Afghan refugees in Pakistan dream of peace, prosperity in homeland


A 38-year-old Afghan refugee, Madiha Absar, moved to Pakistan 18 years ago after the U.S. invasion of Afghanistan.
Since then she has been dreaming of peace in her homeland.

She desires peace in her homeland so that she can return safely with her family.
“After the exit of foreign forces, it is relatively peaceful in Afghanistan, but my dream is far from being fulfilled,’’ Absar said.

According to the UN High Commissioner for Refugees (UNHCR), there are over 1.4 million registered Afghan refugees in Pakistan.

Qaiser Khan Afridi, the spokesperson for the UNHCR, Pakistan, told Xinhua that since January 2021, about 250,000 Afghan refugees came to Pakistan and settled in different areas.

“Pakistan itself is facing tough economic challenges; so, in this situation, we have appealed to international donors to support Afghans within their country so that their issues can be addressed at home,” he said.

The official said that plans were being made to help the newly-arrived refugees, consisting of a large number of youngsters, to develop skills so that they could be useful in Pakistan and and their home country when they would finally return.

Waseem Khan, a 23-year-old TikTok creator with over 100,000 followers, has no idea how Afghanistan looks.
According to him, his parents sneaked out of the country when he was less than two years old.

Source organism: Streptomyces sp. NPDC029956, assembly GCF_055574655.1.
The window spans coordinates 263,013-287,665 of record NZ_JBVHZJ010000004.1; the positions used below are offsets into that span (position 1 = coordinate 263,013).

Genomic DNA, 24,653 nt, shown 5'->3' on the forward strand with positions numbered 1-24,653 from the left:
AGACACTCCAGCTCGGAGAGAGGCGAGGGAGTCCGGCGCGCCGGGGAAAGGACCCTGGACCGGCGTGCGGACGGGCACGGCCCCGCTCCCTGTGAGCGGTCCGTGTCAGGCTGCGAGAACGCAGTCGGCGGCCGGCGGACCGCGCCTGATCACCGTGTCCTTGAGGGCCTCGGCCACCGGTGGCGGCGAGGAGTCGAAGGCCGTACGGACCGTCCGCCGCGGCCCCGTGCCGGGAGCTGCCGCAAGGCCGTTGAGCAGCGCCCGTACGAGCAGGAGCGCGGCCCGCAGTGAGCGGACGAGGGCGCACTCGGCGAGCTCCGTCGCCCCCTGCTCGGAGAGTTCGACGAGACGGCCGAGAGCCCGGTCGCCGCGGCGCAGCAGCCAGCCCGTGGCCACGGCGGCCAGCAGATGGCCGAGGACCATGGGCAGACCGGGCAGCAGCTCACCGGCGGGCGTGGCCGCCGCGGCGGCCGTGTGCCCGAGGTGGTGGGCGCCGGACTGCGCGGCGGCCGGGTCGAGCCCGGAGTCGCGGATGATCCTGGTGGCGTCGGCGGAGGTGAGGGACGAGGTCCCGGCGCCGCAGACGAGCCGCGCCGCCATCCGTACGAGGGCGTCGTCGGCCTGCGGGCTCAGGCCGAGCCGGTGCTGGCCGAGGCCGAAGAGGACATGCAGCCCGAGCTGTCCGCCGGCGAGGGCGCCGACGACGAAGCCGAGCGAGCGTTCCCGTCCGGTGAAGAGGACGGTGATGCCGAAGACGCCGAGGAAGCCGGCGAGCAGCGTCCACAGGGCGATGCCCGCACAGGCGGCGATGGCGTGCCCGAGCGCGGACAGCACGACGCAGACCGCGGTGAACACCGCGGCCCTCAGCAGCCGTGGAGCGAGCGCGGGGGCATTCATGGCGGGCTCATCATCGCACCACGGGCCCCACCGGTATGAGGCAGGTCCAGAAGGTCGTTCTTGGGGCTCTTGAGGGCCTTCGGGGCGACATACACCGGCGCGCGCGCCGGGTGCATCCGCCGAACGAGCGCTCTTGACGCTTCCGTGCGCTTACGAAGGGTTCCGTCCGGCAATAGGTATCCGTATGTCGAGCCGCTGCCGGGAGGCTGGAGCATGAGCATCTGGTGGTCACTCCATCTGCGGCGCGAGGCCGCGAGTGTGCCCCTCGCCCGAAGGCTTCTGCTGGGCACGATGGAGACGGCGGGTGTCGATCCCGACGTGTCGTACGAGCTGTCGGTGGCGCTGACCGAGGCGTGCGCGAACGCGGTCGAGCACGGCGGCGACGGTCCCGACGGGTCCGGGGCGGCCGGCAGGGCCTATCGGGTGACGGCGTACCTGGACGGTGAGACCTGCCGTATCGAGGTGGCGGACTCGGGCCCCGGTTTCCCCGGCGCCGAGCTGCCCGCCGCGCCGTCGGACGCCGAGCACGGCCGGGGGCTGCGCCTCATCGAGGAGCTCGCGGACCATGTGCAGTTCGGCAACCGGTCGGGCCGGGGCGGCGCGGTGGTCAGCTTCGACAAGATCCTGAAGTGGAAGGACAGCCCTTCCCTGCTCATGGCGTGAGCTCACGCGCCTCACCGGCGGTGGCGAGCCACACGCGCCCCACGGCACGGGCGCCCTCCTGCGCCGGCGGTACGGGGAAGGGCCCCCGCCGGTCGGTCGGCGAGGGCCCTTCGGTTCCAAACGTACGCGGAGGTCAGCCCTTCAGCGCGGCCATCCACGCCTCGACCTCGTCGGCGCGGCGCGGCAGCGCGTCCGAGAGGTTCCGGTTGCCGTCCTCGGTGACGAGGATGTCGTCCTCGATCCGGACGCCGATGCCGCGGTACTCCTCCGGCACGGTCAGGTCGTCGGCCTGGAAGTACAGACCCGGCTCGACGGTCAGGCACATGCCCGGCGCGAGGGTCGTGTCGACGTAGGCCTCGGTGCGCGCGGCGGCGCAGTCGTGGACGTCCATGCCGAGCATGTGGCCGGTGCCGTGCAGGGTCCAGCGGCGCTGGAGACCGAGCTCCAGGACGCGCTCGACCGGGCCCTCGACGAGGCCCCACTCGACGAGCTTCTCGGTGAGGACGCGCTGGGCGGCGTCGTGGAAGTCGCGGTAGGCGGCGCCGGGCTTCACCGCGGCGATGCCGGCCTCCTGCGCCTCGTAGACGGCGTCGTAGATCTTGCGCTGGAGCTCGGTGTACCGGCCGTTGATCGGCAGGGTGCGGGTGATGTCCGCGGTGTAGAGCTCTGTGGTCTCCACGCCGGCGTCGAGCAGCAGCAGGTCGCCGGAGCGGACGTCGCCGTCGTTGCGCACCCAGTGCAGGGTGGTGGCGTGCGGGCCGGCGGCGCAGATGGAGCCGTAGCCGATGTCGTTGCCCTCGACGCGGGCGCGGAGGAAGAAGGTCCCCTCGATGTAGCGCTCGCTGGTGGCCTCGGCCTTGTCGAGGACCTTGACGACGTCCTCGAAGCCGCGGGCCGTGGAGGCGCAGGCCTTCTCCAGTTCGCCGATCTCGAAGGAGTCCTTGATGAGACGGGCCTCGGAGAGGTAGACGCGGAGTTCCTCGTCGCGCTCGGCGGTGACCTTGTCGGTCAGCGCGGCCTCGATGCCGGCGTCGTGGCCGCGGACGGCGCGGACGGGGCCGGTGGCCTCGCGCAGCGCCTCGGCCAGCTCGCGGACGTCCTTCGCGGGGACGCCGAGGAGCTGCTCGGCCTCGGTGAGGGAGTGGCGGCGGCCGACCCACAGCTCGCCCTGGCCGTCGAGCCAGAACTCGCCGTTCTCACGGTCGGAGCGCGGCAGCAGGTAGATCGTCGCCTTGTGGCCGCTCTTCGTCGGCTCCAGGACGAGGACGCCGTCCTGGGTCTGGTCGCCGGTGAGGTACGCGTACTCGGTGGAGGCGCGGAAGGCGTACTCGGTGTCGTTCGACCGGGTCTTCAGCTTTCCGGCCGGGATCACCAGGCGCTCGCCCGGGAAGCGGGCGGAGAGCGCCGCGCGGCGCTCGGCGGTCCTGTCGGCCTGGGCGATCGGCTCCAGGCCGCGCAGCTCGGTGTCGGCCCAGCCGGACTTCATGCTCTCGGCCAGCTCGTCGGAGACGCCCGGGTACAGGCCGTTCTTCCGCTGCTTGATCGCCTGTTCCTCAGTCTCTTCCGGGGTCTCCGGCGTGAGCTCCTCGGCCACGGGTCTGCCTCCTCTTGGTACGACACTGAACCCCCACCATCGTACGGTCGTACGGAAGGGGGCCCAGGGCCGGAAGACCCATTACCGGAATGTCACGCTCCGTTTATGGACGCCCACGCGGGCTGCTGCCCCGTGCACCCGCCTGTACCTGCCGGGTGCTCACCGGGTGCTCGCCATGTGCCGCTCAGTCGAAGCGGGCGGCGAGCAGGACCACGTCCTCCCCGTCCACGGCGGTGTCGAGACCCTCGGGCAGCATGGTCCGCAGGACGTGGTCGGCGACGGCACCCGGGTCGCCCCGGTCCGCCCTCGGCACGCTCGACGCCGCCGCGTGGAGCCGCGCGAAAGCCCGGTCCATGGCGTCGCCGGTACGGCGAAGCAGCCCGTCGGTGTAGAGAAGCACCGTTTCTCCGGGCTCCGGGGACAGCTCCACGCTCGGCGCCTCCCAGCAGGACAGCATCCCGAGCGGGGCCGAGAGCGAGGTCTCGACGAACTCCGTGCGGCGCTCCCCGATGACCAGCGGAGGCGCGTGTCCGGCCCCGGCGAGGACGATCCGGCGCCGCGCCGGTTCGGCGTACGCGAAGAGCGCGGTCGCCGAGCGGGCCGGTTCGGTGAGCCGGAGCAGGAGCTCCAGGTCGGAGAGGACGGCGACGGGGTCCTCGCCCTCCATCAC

He said that his parents sneaked out to save their children.
“I have a lot of fans and friends in Pakistan and in Afghanistan.
I have a large number of relatives, many of whom I never met or spoke to,” Khan said.

Khan hoped to end the miseries of his relatives and others living in Afghanistan.

He said that they needed support from the international community in the absence of jobs and business opportunities.

At a green belt located near the power circles of Pakistan’s capital, some Afghan refugees have staged a sit-in under open skies for days demanding that Western countries should shoulder responsibility to help their country to overcome economic crisis.

“We are in this situation because of the war, and those who are responsible for the war and unrest should come forward to help us.
War is over and peace has been largely restored, but we are exposed to hunger, disease and extreme poverty,” Torebaz Khan, a refugee taking part in the sit-in with his kids for over two weeks, told Xinhua.

According to Khan, the solution to the crisis is a strengthened Afghanistan in which people have enough food and access to clean drinking water, quality education, businesses and employment opportunities to make a decent livelihood.

Bisi Adesina
Bisi Adesina
Akinlabi Bisola is a health and meds journalist with a deep background in Public Health Education and with a B.Sc in Health Education and Masters in Public Health Educator. You can catch up on her articles on her website

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